May 1, 2012


I rarely re-read books, but I’ve re-read J.K. Rowling‘s Harry Potter series numerous times because I love being in the world she’s created.  I always want to see what’s behind every corner, and what’s happening beyond Harry’s point-of-view.  I wish Hogwarts: A History was a real book, and that Professor Binns had new and exciting pieces of information about the Wizarding World rather than being brushed off as a boring history teacher.  I also wanted to know about Rowling’s thought process in writing the books; a kind of “Author’s Commentary” that went beyond annotations and provided something deeper.

The new online experience, Pottermore, provides all of this through a nice interactive experience that continues to respect fans and let them be a part of Harry’s world like never before.  Hit the jump for my full review.

When you sign up for Pottermore, you’re given five options for your username.  This is the name that will be shown to everyone else on Pottemore, and because it’s a site where children are considered as a major part of the audience, the usernames are provided so no one can go around with the name “Albus Dumblecock”.  Of the five random names I was provided, I took OakThorn13127 because it sounded the coolest.  However, the site doesn’t have a way to communicate or build friendship with other users.  You’re basically looking at other usernames and you can challenge them to duels.


The site then leads you through Harry Potter and the Philosopher’s Stone (since this was the book’s original title, I assume that’s why they didn’t call it “Sorcerer’s Stone” even though I was using the U.S. version of the site).  The site will keep adding the other books in the future, but Philosopher’s Stone is the only one currently available.  Pottermore encourages you to use the site as you read along with the books, but it’s not a requirement.  Since I had recently re-read the entire series, I decided to forge ahead without the read-along.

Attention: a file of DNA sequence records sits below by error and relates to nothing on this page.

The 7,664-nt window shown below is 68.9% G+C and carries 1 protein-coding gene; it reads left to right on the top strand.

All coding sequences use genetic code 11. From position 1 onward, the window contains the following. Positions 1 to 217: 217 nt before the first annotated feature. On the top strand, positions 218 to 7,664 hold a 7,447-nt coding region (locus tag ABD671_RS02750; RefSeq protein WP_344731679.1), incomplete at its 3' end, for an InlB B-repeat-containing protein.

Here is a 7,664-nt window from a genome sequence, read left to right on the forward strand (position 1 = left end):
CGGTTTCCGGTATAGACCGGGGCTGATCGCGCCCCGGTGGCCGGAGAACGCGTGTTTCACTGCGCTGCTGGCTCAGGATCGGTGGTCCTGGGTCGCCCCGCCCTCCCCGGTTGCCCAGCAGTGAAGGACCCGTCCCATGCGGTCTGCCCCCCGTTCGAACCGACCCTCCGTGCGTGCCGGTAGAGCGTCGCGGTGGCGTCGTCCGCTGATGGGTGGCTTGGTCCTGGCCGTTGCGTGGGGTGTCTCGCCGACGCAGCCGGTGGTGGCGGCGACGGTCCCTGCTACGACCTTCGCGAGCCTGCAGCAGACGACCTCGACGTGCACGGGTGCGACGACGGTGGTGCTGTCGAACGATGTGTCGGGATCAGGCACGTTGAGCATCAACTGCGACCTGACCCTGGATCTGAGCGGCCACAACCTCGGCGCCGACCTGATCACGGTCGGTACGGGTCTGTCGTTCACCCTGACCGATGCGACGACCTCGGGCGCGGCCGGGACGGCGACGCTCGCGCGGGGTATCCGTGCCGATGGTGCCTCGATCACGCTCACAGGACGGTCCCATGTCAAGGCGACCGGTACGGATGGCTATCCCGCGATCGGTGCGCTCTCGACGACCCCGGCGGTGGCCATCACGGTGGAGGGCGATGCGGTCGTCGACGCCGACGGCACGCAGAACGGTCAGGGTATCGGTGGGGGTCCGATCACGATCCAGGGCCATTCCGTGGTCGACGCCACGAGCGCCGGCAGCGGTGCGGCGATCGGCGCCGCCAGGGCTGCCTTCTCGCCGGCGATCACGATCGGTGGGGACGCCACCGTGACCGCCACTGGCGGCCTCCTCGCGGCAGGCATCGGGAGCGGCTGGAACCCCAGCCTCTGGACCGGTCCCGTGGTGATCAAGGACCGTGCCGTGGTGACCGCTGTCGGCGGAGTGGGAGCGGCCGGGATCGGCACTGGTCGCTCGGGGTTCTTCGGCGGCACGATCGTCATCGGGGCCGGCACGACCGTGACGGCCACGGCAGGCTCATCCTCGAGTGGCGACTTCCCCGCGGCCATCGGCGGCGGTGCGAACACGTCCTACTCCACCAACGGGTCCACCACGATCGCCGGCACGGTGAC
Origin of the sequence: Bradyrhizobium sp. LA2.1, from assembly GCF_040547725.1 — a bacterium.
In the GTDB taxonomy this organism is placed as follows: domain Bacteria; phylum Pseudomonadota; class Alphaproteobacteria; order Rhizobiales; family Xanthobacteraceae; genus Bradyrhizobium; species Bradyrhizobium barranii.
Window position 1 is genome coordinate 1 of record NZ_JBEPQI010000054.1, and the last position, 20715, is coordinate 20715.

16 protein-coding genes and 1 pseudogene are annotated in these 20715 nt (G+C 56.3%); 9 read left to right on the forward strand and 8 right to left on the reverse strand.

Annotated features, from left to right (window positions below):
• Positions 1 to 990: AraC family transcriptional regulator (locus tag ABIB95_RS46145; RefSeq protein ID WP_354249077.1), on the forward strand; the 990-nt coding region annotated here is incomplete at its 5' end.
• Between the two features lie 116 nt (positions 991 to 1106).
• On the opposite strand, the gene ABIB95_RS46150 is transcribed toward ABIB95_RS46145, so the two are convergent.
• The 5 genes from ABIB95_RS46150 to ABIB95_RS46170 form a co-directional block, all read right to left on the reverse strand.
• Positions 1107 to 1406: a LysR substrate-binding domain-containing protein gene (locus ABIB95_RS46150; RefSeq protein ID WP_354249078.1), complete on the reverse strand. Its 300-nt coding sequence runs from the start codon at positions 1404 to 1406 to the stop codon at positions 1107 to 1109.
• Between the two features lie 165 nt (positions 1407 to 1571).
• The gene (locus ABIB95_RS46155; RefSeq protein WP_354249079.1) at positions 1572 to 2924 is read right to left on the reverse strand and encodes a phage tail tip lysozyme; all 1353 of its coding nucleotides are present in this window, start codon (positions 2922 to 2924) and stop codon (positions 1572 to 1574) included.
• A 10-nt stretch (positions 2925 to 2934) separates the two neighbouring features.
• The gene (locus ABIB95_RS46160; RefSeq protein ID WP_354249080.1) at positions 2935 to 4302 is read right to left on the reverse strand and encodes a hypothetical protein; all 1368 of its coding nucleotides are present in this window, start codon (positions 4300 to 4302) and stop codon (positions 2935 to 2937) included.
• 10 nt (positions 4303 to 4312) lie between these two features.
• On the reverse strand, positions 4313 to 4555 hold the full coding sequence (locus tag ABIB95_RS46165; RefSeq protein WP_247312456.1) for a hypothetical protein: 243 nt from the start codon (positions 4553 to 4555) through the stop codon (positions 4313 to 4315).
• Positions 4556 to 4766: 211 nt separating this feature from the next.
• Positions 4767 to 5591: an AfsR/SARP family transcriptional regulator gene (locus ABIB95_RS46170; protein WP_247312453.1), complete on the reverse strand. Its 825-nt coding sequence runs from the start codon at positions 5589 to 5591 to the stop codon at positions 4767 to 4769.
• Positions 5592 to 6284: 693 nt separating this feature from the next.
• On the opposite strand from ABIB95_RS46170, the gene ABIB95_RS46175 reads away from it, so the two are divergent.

The experience is divided up into the same chapters as the book, but each chapter on Pottermore is ridiculously brief when it comes to a synopsis.  Instead, the synopses function more as a reminder of what happened in each chapter, and each chapter is divided into parts.  For example, if you go to the chapter “Quidditch” and go to the part “Charms Homework”, all you’ll get in terms of establishing the scene are the sentences, “The Gryffindor common room was very busy that evening.  Harry, Ron, and Hermoine sat together next to a window.


The main purpose of every chapter is to click around everywhere and try to find objects.  Some objects will be added to your trunk, which doesn’t seem to have much purpose until you’re sorted into a house and can collect house points for finding items.  You can also find galleons, which you can use to buy items like cauldrons, ingredients, and other stuff on Diagon Alley.  However, some of the shops aren’t open yet, like Quality Quidditch Supplies.  Cauldrons and ingredients you buy in Diagon Alley can help you brew potions once you’re a student at Hogwarts.

Pottermore wants you to feel like you’re going to Hogwarts, and the site encourages you to answer honestly when it comes to choosing your wand and being sorted into a house.  It asks you a series of quick personality questions, and it’s not difficult to figure out how to answer the questions in order to get into the house you want.  However, I wanted to know where I would end up if I really lived in the Wizarding World so I answered honestly and prayed I wouldn’t get placed into Hufflepuff.*

When it came to my wand, I ended up with one that was Vine, 10-inches, slightly yielding, with a unicorn hair.  But the big question was the Sorting.  I answered honestly, but before I was sorted, the site presents a video message from Rowling trying to ease the user’s fears about where they would be sorted and stressing that the experience will still be wonderful for all.  I assume this message was done mainly for the benefit of people who landed in Hufflepuff**.